4.2: COMMUNICATION WITH A PERSON REPRESENTED BY COUNSEL To what types of communication or topics of communication does RPC 4.2 apply? The subject of the representation It does not apply to matters not related to the representation. See comment 4: “This Rule does not prohibit communication with a represented person, or an employee or agent of such a person, concerning matters outside the representation. For example, the existence of a controversy between a government agency and a private party, or between two organizations, does not prohibit a lawyer for either from communicating with nonlawyer representatives of the other regarding a separate matter, such as additional or different unlawful conduct not within the subject matter of the representation...”
4.2: COMMUNICATION WITH A PERSON REPRESENTED BY COUNSEL Typical subjects of family law representation: Income – opportunities for extra income, increases in income, decreases in income Employment – history, promotions, job changes, firings Real estate – the marital residence, the real estate market as it relates to your efforts to buy and sell property Children – where they go to school, how they are doing in school, whether they are changing schools, discipline issues, extracurricular activities, religious education, third persons that a parent allows around a child Personal property – buying/selling, acquisition of Residence – potential relocation from an area Socializing – probably only an issue if there are allegations of adultery, or that a paramour has been brought around a third party
4.2: COMMUNICATION WITH A PERSON REPRESENTED BY COUNSEL If most day-to-day matters about which you would communicate with anyone are the “subject of the representation” when it comes to divorce litigation, what is a safe conversation you could have with the opposing party or a third party in the litigation, who is represented by counsel?
4.2: COMMUNICATION WITH A PERSON REPRESENTED BY COUNSEL To whom does this rule apply? any person who is represented by counsel concerning the matter to which the communication relates. (see Comment ) When does the rule apply? Always: Even when the represented person initiates or consents to the communication a lawyer must uphold rule 4.2. “A lawyer must immediately terminate communication with a person if, after commencing communication, the lawyer learns that the person is one with whom communication is not permitted by this Rule.” (Comment )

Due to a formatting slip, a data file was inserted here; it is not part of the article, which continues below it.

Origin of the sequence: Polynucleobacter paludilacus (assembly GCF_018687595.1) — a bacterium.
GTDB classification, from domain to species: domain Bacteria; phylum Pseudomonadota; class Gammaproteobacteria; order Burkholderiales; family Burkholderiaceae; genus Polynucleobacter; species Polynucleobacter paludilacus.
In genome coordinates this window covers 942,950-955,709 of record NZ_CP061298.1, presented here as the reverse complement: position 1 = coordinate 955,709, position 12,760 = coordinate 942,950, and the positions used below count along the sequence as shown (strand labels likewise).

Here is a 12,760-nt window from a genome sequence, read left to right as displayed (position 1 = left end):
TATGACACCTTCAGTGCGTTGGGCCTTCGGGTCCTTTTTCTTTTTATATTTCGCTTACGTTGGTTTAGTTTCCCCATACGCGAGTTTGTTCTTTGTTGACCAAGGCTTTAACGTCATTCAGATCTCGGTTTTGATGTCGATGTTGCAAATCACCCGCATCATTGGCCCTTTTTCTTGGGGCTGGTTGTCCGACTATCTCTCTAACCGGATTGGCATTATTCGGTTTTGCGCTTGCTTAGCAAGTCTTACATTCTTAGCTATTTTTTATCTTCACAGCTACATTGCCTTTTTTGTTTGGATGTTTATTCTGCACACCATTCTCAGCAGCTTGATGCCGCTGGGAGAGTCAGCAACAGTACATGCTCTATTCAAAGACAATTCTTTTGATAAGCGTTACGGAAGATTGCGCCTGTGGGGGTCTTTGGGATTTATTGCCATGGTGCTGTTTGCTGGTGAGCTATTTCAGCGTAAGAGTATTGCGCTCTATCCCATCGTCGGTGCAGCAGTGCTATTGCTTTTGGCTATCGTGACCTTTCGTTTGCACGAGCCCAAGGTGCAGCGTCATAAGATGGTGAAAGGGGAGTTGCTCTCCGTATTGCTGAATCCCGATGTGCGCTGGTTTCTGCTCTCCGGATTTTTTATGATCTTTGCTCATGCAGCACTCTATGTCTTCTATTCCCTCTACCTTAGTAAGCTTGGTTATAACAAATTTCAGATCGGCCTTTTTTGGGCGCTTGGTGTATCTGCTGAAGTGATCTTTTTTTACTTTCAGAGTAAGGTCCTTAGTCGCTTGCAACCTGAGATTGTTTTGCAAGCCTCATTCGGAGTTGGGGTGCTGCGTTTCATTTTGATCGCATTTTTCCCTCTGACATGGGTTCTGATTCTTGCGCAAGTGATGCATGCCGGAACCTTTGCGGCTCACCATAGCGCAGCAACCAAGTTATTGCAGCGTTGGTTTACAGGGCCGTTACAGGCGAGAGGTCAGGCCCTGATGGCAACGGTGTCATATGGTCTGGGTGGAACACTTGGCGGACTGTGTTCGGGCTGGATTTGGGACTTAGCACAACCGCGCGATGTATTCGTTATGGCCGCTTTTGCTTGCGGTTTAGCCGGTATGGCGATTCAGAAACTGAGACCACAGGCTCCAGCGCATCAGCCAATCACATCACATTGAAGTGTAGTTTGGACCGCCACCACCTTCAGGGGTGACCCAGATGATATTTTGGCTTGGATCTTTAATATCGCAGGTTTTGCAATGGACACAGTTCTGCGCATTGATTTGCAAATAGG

4.2: COMMUNICATION WITH A PERSON REPRESENTED BY COUNSEL How does a lawyer know if a person is represented by counsel? See RPC 1.0(f): "Knowingly," "known," or "knows" denotes actual awareness of the fact in question. A person's knowledge may be inferred from circumstances. This is important to consider when receiving unsolicited text messages, messages or other electronic communication from individuals who are not readily identifiable. Be certain about the identity of the person with whom you are communicating before responding, as according to the rule knowledge can be inferred from the circumstances.
4.2: COMMUNICATION WITH A PERSON REPRESENTED BY COUNSEL Consenting to communication with a represented party RPC 4.2 prohibits communication with a represented party “ unless the lawyer has the consent of the other lawyer...” When could you, or when should you, consent to an opposing attorney communicating directly with your client? What constitutes “consent” – i.e. what must you have from the attorney representing a person in the litigation to know that you have the consent necessary to ensure you are not violating Rule 4.2?
4.3: DEALING WITH AN UNREPRESENTED PERSON “In dealing on behalf of a client with a person who is not represented by counsel, a lawyer shall not state or imply that the lawyer is disinterested. When the lawyer knows or reasonably should know that the unrepresented person misunderstands the lawyer's role in the matter, the lawyer shall make reasonable efforts to correct the misunderstanding. The lawyer shall not give legal advice to an unrepresented person, other than the advice to secure counsel, if the lawyer knows or reasonably should know that the interests of such a person are, or have a reasonable possibility of being, in conflict with the interests of the client.”